(Image credit: Marvel Comics)

Over the years the Watcher shows up in several major FF moments, most notably when the planet-devourer Galactus gets a special hankering for Earth and sends his herald, the Silver Surfer, to scout ahead. Knowing full well what Galactus does - eat planets, and thereby destroying civilizations completely - Uatu breaks his oath in Fantastic Four #48 in what would ultimately be a futile attempt to sour Galactus' taste for Earth. 

Don't worry, the Earth is saved - but Uatu's actions catch the attention of his superiors and he is tried and convicted of breaking the Watchers' oath of noninterference. Things looked dark for Uatu, but he's ultimately released with a proverbial slap on the wrist and re-assumes his place watching over Earth.

Years later, Uatu's nephew Aron shows that the instinct to interfere in alien races runs in the family - but until his uncle, he has malicious intent. The rebellious Watcher becomes a Dennis the Menace on a cosmic scale, doing everything from instigating a fight between the FF and the Inhumans, cloning the FF, and even setting up a pocket universe inside a woman's mind. (Kids, amirite?)

Aron's actions get serious, however, when he masquerades as uncle Uatu in a scheme to have the entire universe swallowed by a black hole, then create a new universe for him to manipulate without other Watchers' interference. Uatu (along with the FF and other allies) eventually stop and depower Aron, but those actions - however altruistic - lead to Earth's Watcher being stripped of his title.

Uatu the Watcher

Uatu the Watcher (Image credit: Marvel Comics)

Despite losing his job, Uatu stayed at his post on Earth's moon and continued to watch and record what happened on our little blue orb. He continued to appear at major events such as in Civil War, Secret Invasion, 'Dark Reign,' and Fear Itself, but held back in interference from his worry that the Watchers may view that as a reason to stop casting a blind eye to his continuous observation of Earth and exile him completely.

It's during this era that Uatu tries to create a life for himself outside his occupation, and engages in a relationship with the fellow Watcher Ulana that results in a child - although the baby Watcher's name has yet to be revealed.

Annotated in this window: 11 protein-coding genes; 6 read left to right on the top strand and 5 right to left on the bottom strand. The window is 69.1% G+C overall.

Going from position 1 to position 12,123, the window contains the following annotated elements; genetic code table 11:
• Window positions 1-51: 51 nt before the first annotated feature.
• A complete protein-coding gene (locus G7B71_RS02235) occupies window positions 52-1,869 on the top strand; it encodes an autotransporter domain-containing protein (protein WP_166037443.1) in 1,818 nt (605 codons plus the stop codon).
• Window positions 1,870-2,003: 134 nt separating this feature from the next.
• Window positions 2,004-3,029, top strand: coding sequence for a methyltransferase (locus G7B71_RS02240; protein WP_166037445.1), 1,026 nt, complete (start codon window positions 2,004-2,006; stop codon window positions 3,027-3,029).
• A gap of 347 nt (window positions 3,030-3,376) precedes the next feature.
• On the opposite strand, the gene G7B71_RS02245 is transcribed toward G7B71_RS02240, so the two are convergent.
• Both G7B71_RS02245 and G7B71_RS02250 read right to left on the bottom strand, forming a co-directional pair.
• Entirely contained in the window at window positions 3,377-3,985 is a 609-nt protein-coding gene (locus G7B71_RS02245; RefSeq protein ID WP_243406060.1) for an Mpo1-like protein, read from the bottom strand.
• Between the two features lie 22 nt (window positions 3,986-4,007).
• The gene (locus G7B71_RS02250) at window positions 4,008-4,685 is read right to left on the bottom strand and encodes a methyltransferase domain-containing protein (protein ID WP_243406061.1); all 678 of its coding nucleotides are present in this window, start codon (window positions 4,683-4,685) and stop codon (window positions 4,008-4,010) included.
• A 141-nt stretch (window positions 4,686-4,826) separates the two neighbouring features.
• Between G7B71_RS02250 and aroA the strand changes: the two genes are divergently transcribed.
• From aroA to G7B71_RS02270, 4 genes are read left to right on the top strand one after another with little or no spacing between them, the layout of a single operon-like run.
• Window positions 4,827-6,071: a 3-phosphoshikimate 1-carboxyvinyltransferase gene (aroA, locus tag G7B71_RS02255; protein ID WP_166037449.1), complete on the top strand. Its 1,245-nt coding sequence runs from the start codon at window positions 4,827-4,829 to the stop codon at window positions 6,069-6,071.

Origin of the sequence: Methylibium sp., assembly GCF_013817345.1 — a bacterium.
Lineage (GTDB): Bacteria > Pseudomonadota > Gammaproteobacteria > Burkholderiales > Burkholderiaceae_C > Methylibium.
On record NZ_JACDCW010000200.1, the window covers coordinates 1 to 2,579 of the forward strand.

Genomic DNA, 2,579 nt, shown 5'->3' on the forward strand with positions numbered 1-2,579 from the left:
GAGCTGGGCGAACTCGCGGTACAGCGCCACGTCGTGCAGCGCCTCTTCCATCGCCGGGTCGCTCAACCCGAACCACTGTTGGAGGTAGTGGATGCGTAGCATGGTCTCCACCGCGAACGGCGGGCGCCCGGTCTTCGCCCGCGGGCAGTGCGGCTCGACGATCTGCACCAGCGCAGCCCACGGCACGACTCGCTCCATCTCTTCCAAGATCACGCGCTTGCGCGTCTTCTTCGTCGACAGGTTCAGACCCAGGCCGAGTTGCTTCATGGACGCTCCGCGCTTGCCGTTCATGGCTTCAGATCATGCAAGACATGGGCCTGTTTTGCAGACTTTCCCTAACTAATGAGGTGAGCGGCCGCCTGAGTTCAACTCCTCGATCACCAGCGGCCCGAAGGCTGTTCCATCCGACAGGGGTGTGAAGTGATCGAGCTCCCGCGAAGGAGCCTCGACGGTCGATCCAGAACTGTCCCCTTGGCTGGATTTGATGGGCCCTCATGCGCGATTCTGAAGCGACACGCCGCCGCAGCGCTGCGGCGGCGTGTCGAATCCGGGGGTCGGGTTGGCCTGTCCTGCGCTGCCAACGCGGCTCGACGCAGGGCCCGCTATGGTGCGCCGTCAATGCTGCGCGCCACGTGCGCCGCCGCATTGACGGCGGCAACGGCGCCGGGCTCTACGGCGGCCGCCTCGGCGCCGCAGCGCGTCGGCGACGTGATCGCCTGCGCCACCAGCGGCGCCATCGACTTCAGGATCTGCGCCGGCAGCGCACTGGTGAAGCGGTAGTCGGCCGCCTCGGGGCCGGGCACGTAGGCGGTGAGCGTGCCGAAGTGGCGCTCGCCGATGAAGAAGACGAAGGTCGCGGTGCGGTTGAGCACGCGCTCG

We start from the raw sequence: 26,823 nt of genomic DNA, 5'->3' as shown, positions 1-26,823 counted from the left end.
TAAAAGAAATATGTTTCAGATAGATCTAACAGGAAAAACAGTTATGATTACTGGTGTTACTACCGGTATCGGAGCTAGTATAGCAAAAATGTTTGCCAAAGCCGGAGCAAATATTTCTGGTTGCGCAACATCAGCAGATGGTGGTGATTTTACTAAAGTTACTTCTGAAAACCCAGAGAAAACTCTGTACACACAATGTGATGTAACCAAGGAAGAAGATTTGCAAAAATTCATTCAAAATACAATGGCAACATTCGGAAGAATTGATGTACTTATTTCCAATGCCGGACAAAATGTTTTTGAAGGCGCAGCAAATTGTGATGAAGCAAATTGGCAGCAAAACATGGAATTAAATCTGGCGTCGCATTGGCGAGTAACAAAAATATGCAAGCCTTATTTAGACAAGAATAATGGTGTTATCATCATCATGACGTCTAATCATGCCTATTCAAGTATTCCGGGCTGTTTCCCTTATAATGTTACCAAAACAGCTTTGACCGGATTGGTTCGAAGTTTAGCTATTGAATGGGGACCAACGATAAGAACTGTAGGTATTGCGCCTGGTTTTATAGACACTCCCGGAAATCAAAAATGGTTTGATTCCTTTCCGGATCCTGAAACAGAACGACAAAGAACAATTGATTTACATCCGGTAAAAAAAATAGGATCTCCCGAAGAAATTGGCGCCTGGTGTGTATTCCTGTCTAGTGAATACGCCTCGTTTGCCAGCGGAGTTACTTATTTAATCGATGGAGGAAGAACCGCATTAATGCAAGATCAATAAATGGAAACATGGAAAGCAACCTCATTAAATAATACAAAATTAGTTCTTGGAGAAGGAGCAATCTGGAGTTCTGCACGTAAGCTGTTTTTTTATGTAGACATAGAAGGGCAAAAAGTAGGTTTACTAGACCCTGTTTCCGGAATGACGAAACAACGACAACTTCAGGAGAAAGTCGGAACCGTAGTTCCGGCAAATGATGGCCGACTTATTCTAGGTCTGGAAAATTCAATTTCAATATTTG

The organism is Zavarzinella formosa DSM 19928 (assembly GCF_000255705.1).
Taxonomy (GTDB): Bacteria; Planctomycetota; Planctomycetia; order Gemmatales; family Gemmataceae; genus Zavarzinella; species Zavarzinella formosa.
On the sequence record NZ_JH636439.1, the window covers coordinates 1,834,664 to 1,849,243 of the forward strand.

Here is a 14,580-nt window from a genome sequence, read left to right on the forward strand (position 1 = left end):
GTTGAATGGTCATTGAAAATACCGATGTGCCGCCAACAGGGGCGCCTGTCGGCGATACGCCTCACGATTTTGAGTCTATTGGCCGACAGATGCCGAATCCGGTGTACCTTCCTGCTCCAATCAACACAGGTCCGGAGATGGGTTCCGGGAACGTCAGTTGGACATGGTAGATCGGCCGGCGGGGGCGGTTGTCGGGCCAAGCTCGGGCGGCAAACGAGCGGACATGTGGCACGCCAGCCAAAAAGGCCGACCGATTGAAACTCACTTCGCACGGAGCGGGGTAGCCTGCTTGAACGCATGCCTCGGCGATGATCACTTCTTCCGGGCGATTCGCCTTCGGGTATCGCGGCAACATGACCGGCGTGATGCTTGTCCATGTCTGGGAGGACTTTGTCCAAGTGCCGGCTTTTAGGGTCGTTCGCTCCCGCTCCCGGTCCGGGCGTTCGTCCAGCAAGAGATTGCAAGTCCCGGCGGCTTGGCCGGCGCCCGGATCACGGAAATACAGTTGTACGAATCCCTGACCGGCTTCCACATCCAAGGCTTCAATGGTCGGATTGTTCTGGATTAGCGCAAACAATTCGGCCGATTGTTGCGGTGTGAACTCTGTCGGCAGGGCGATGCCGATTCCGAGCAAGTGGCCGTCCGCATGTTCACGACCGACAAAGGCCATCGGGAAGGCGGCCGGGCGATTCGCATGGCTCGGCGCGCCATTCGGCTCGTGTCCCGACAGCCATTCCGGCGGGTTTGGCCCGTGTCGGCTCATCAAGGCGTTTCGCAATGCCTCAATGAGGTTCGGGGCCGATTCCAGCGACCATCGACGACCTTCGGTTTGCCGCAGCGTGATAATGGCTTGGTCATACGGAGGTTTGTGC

Uatu doesn't get to spend time with his child however, as in the 2014 comic book event Original Sin he is hunted down for his powers by a group of villains that included Doctor Midas, Exterminatrix, and the Orb. Although he survived the attack, the villains' heist made off with not only Uatu's armory of accumulated weapons but also one of his eyes - which possess some of his seer-like abilities.

Uatu the Watcher

(Image credit: Marvel Comics)

Nick Fury finds Uatu in his weakened state but is flummoxed when the Watcher refuses to reveal his attackers as it would violate his oath of non-interference. In a bizarre ends-justify-the-means action, Fury kills Uatu and takes the Watcher's other eye in an attempt to chase down the villains behind it all. 

Once the other Watchers learn of Fury's actions, they sentence him to a punishment of being chained to the Moon as an all-seeing but never-interfering replacement for Uatu under a new moniker as the Unseen. For a man of action like Nick Fury, this ability to see every crime happening but being unable to prevent, serve justice, or enact revenge is a rough-but-apt punishment for the one-time super-spy.

Uatu and the Watchers remain absent from Marvel Comics for six years, only to see Uatu revived when Fury - still acting as the Unseen - discovers that the villainous alien rate the Cotati of the 2020 event Empyre rose to power using weapons created by the Watchers. This revelation awakens something inside Fury that turns out to be Uatu's spirit, which was instigated from this revelation to revive the fallen Watcher. 

Uatu, with Nick Fury/the Unseen acting as his agent, then commits to an investigation to discover how the Cotati came to have Watcher technology, and if the Watchers - or a rebellious element within the Watchers - is once again empowering civilizations and thereby breaking their code. This will be followed up on in the upcoming The Reckoning War event, which includes a rare Watcher solo comic.